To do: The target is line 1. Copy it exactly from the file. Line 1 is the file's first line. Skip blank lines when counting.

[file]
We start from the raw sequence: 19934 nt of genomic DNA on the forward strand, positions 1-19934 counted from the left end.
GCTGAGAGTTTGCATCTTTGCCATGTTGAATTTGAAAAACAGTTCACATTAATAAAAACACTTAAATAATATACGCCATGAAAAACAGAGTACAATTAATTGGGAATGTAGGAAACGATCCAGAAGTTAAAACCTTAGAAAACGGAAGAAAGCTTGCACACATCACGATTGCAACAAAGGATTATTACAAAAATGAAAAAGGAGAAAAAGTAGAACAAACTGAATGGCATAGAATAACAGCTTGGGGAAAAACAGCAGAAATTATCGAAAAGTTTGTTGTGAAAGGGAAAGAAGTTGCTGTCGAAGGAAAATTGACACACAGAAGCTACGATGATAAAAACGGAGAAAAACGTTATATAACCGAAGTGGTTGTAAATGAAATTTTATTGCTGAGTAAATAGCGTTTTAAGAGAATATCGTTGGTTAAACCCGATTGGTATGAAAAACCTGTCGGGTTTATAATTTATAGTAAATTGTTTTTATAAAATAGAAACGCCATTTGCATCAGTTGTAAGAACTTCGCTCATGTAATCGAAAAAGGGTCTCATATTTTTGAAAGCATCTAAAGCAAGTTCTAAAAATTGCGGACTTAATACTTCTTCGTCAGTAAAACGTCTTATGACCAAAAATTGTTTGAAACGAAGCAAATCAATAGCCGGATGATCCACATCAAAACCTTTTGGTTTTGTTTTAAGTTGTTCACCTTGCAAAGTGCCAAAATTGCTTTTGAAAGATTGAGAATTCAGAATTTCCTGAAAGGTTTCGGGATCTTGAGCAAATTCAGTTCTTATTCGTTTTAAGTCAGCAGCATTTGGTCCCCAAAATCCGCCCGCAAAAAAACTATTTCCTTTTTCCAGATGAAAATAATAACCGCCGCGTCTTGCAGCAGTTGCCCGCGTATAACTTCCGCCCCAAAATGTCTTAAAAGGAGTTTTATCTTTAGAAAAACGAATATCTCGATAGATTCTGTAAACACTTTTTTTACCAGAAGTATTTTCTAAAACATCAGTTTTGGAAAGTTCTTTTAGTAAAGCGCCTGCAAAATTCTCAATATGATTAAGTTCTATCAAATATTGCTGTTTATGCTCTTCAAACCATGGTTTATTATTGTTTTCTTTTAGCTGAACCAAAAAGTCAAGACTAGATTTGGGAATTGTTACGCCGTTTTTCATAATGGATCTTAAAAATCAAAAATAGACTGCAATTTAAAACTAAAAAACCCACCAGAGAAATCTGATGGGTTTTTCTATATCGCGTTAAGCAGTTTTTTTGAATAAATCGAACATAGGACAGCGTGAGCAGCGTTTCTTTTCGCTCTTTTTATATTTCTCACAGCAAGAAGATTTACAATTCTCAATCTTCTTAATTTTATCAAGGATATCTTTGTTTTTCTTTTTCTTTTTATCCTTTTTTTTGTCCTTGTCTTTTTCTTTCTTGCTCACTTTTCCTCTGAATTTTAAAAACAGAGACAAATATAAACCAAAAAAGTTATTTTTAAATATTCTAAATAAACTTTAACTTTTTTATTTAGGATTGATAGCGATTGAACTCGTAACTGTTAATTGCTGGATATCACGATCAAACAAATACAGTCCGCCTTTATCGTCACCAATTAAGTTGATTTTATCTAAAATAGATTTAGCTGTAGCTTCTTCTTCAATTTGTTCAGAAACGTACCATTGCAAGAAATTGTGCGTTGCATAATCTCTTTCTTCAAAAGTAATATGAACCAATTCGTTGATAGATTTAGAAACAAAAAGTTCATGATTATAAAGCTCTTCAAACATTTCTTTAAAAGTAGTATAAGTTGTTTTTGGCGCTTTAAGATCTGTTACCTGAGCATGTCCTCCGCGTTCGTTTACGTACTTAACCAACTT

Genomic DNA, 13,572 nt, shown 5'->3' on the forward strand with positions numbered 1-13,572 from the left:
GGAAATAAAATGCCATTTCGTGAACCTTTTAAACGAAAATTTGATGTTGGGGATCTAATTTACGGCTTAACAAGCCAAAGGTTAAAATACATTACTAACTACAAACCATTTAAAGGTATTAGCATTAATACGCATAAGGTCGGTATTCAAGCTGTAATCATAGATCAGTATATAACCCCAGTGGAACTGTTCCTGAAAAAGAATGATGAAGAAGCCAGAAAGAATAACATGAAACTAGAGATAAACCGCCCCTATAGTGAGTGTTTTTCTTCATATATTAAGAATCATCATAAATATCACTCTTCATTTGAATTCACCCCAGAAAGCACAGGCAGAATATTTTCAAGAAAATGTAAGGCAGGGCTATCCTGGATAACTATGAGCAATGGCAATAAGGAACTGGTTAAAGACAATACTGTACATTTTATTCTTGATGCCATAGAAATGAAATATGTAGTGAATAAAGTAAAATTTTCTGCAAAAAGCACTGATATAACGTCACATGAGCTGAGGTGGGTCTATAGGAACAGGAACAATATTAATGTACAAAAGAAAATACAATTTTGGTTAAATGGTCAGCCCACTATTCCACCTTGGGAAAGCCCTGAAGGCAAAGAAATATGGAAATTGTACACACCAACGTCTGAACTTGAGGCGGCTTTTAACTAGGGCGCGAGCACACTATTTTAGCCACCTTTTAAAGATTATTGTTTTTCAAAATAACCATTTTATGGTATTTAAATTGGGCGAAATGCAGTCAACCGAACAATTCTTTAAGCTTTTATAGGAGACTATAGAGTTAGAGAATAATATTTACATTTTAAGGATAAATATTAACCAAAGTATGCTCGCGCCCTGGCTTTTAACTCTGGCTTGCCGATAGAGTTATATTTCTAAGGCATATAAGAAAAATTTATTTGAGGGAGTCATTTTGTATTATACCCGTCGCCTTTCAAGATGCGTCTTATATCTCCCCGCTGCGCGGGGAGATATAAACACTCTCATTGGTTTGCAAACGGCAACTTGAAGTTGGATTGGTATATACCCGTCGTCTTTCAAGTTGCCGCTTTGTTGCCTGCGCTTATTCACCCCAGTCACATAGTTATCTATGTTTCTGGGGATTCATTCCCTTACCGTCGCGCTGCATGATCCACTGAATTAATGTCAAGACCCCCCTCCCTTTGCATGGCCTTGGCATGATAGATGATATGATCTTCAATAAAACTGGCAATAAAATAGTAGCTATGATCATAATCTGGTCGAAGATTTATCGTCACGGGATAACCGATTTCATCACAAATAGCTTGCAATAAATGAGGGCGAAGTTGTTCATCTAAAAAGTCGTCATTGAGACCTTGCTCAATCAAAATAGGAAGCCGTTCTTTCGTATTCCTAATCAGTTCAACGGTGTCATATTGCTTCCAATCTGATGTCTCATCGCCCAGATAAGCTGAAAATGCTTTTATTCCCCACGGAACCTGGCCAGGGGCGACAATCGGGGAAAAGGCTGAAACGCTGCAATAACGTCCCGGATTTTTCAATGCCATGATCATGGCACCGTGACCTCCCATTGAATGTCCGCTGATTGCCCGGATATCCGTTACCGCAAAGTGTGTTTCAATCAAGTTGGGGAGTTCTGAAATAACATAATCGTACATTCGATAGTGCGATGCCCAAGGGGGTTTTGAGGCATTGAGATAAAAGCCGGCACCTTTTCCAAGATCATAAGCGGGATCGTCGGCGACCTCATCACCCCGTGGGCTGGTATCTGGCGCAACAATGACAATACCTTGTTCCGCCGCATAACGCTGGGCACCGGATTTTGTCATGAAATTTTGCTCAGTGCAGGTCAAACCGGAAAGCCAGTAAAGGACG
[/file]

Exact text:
We start from the raw sequence: 19934 nt of genomic DNA on the forward strand, positions 1-19934 counted from the left end.